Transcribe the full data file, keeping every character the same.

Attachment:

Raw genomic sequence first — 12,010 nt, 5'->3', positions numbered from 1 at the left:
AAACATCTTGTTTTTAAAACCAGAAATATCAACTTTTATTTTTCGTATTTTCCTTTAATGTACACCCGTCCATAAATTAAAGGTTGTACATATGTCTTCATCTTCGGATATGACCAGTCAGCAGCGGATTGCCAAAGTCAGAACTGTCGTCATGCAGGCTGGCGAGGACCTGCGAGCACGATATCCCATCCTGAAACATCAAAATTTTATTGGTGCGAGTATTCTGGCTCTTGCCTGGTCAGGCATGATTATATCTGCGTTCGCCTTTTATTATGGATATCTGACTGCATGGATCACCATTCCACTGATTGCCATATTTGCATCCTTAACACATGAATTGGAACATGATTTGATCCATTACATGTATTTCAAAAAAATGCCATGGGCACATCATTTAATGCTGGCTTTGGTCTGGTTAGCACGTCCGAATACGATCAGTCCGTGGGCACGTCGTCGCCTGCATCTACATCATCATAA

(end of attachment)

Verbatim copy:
Raw genomic sequence first — 12,010 nt, 5'->3', positions numbered from 1 at the left:
AAACATCTTGTTTTTAAAACCAGAAATATCAACTTTTATTTTTCGTATTTTCCTTTAATGTACACCCGTCCATAAATTAAAGGTTGTACATATGTCTTCATCTTCGGATATGACCAGTCAGCAGCGGATTGCCAAAGTCAGAACTGTCGTCATGCAGGCTGGCGAGGACCTGCGAGCACGATATCCCATCCTGAAACATCAAAATTTTATTGGTGCGAGTATTCTGGCTCTTGCCTGGTCAGGCATGATTATATCTGCGTTCGCCTTTTATTATGGATATCTGACTGCATGGATCACCATTCCACTGATTGCCATATTTGCATCCTTAACACATGAATTGGAACATGATTTGATCCATTACATGTATTTCAAAAAAATGCCATGGGCACATCATTTAATGCTGGCTTTGGTCTGGTTAGCACGTCCGAATACGATCAGTCCGTGGGCACGTCGTCGCCTGCATCTACATCATCATAA